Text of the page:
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A 21-year-old man impersonated a 14-year-old by playing in a youth football league and attempted to enroll at a Hillsborough County Middle School, according to league and school district officials.

Julious Threatts, 21, used the name Chad Jordan to register and play for the Town N’ Country Packers on Aug. 21, said Packers athletic director Ray McCloud. The Packers are made up of 13- and 14-year-olds and play in the Tampa Bay Youth Football League on Aug. 21.

On Tuesday, he attempted to enroll at Webb Middle School at 6305 Hanley Road, again under the alias, Chad Jordan.

Steve Hegarty, Hillsborough County School District spokesman, said Threatts showed up alone and without the proper paperwork at Webb. Threatts told administrators he was homeless.

Hegarty said the Department of Child and Families was called in, while Threatts waited in the cafeteria where he was given a snack.

According to Hegarty, Webb Principal Marcos Murillo walked through the cafeteria at that point and saw Threatts. Hegarty said Murillo told him, “He looks too old to be in middle school.”

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Threatts was moved to the social worker’s office, where Threatt’s cell phone rang. Hegarty said one of the administrators in the room answered. The voice on the other end said she was Threatts’ mother, which is when his true identity became known.

Later Tuesday, Threatts was arrested on trespassing charges at the school.

According to police records, Threatts said he was a runaway and used the alias, “Chad Jordan,” the same name he used on a forged birth certificate to play for the Town N’ Country Packers. Threatts remained in the Hillsborough County Jail on Saturday. In addition to the trespassing charge, he also is being held on charges of violating probation in a 2009 burglary case, records show.

McCloud, the Packers athletic director, said the team became suspicious of Threatts when opposing coaches recognized him.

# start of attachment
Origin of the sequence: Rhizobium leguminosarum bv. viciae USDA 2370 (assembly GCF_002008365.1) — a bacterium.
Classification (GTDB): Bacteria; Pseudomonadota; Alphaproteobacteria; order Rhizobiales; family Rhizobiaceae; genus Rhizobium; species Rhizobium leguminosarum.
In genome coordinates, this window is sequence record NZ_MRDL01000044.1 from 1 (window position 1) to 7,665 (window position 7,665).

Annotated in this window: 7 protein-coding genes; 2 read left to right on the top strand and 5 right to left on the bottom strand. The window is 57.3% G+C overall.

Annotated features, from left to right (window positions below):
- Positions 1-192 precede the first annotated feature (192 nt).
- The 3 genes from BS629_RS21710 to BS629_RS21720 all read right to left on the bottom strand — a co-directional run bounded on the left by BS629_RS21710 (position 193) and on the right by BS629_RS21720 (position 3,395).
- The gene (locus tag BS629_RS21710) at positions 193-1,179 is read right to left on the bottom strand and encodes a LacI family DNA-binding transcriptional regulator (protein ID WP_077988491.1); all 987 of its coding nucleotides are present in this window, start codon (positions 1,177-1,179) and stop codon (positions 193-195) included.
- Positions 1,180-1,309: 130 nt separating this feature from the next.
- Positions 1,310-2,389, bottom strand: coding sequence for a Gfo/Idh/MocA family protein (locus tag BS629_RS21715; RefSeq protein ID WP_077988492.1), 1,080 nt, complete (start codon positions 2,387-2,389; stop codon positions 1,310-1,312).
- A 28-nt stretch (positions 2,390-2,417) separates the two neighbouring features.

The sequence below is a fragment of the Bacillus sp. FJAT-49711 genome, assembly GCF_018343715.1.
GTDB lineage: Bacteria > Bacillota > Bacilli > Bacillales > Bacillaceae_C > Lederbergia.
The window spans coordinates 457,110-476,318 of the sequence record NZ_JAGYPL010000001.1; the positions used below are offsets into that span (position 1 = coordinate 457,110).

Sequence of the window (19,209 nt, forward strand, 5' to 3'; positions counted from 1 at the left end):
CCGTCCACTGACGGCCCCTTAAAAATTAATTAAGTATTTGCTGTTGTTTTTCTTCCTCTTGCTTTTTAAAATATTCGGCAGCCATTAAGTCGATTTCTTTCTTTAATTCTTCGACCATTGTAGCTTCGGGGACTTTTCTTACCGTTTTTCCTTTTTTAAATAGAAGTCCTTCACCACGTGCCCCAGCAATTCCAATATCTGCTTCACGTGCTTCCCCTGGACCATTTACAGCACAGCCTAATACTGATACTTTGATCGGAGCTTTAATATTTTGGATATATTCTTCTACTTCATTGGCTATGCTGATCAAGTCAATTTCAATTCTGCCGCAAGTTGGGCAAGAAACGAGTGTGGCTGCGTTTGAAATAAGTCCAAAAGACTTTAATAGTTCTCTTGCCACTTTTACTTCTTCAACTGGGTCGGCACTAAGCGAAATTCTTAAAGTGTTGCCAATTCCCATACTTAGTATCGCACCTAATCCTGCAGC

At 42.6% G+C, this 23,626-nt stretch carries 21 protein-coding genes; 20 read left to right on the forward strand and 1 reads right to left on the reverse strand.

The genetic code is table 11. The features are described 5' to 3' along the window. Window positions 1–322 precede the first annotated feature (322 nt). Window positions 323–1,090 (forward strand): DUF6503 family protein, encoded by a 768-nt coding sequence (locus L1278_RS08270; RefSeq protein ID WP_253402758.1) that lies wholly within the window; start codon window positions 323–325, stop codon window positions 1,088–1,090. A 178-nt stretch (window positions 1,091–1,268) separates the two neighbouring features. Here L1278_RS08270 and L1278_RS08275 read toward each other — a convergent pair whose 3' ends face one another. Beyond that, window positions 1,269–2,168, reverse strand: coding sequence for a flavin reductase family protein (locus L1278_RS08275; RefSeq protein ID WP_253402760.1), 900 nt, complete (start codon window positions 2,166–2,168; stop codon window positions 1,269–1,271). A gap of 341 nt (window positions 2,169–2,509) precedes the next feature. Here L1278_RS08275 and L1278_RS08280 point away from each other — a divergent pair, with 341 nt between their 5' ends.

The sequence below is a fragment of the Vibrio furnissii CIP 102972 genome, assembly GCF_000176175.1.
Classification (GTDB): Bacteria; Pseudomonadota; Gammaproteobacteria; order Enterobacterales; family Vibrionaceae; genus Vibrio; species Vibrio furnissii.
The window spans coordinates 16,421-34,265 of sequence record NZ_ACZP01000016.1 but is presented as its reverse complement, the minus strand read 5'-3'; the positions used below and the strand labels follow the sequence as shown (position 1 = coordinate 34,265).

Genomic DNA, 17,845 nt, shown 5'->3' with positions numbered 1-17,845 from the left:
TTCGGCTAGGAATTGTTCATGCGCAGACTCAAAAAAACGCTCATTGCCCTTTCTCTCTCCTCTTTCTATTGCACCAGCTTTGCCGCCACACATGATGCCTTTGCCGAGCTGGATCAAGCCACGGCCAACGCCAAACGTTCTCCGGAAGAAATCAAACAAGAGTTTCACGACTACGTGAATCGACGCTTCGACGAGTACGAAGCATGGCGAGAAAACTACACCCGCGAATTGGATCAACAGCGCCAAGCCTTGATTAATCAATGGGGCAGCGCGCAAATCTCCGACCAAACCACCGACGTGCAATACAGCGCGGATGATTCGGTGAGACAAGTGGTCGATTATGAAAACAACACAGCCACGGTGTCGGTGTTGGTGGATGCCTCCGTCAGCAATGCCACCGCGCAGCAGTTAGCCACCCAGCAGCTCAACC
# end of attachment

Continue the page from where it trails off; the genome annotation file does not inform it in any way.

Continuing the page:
When it was brought to McCloud’s attention that Threatts was an impostor who played for an opposing youth football coach the previous year, McCloud called a meeting with Threatts.

“I brought him into this room with seven of our board members and coaches and said, ‘Come on now, tell us the truth, who are you?’ ” McCloud said. “He looked me right in the eye and said, ‘I swear I am who I say I am. I’m Chad Jordan.’

“This guy had us all fooled. I mean this guy acted just like a little kid. Everything about him was a little kid. He’s a total scam artist.”

Threatts is 5-foot-11, 160 pounds, which is 10 pounds under the 170 pounds to play varsity level (13 and 14-year-olds) in the TBYFL.

McCloud, who estimates he has more than 200 football players and cheerleaders within the Town N’ Country Packers organization, said the volunteers who handled Threatts’ paperwork couldn’t remember which parent or guardian vouched for Threatts on the required forms. McCloud said Threatts’ form was not notarized, which is the case with many of the Town N’ Country Packer players.

“Our volunteers are overwhelmed,” McCloud said.

Besides the forged birth certificate, McCloud said Threatts’ elaborate story included his parents died and he had moved from Seattle with his brother. There also was a lengthy e-mail from an alleged scout at the high school recruiting service analyzing Chad Jordan.

McCloud said he believed Threatts also forged the e-mail. The e-mail, which circulated heavily among TBYFL coaches, said Chad Jordan was “a very special prospect” who “hasn’t signed” but has “offers from USC (University of Southern California), Texas and Florida.” The email included quotes and lengthy statistics.

When TBYFL president Scott Levinson learned about Threatts, Levinson said, “I was angry. My goal is to protect kids, to make sure they’re all safe and taken care of.

“We’re going to investigate this to the full extent.”

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